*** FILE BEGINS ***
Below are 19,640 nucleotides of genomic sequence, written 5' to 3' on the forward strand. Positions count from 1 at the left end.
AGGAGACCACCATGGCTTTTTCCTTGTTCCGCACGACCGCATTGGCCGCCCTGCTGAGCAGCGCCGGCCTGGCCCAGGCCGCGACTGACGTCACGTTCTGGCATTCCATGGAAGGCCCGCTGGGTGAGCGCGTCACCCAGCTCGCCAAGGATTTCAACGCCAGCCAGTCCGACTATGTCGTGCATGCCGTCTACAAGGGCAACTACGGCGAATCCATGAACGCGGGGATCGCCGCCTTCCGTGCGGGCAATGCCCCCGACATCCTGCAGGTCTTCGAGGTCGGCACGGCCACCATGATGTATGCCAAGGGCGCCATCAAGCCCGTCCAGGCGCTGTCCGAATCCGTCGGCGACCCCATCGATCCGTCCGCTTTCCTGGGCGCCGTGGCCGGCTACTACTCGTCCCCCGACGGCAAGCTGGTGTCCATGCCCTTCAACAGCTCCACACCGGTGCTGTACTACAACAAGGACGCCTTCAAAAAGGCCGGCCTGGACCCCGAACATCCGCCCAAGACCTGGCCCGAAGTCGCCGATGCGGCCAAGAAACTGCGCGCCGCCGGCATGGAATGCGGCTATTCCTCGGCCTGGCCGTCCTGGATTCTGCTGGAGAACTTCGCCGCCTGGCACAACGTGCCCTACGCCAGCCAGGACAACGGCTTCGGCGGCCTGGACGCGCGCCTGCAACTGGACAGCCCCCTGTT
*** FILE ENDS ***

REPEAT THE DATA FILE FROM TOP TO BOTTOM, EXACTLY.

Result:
Below are 19,640 nucleotides of genomic sequence, written 5' to 3' on the forward strand. Positions count from 1 at the left end.
AGGAGACCACCATGGCTTTTTCCTTGTTCCGCACGACCGCATTGGCCGCCCTGCTGAGCAGCGCCGGCCTGGCCCAGGCCGCGACTGACGTCACGTTCTGGCATTCCATGGAAGGCCCGCTGGGTGAGCGCGTCACCCAGCTCGCCAAGGATTTCAACGCCAGCCAGTCCGACTATGTCGTGCATGCCGTCTACAAGGGCAACTACGGCGAATCCATGAACGCGGGGATCGCCGCCTTCCGTGCGGGCAATGCCCCCGACATCCTGCAGGTCTTCGAGGTCGGCACGGCCACCATGATGTATGCCAAGGGCGCCATCAAGCCCGTCCAGGCGCTGTCCGAATCCGTCGGCGACCCCATCGATCCGTCCGCTTTCCTGGGCGCCGTGGCCGGCTACTACTCGTCCCCCGACGGCAAGCTGGTGTCCATGCCCTTCAACAGCTCCACACCGGTGCTGTACTACAACAAGGACGCCTTCAAAAAGGCCGGCCTGGACCCCGAACATCCGCCCAAGACCTGGCCCGAAGTCGCCGATGCGGCCAAGAAACTGCGCGCCGCCGGCATGGAATGCGGCTATTCCTCGGCCTGGCCGTCCTGGATTCTGCTGGAGAACTTCGCCGCCTGGCACAACGTGCCCTACGCCAGCCAGGACAACGGCTTCGGCGGCCTGGACGCGCGCCTGCAACTGGACAGCCCCCTGTT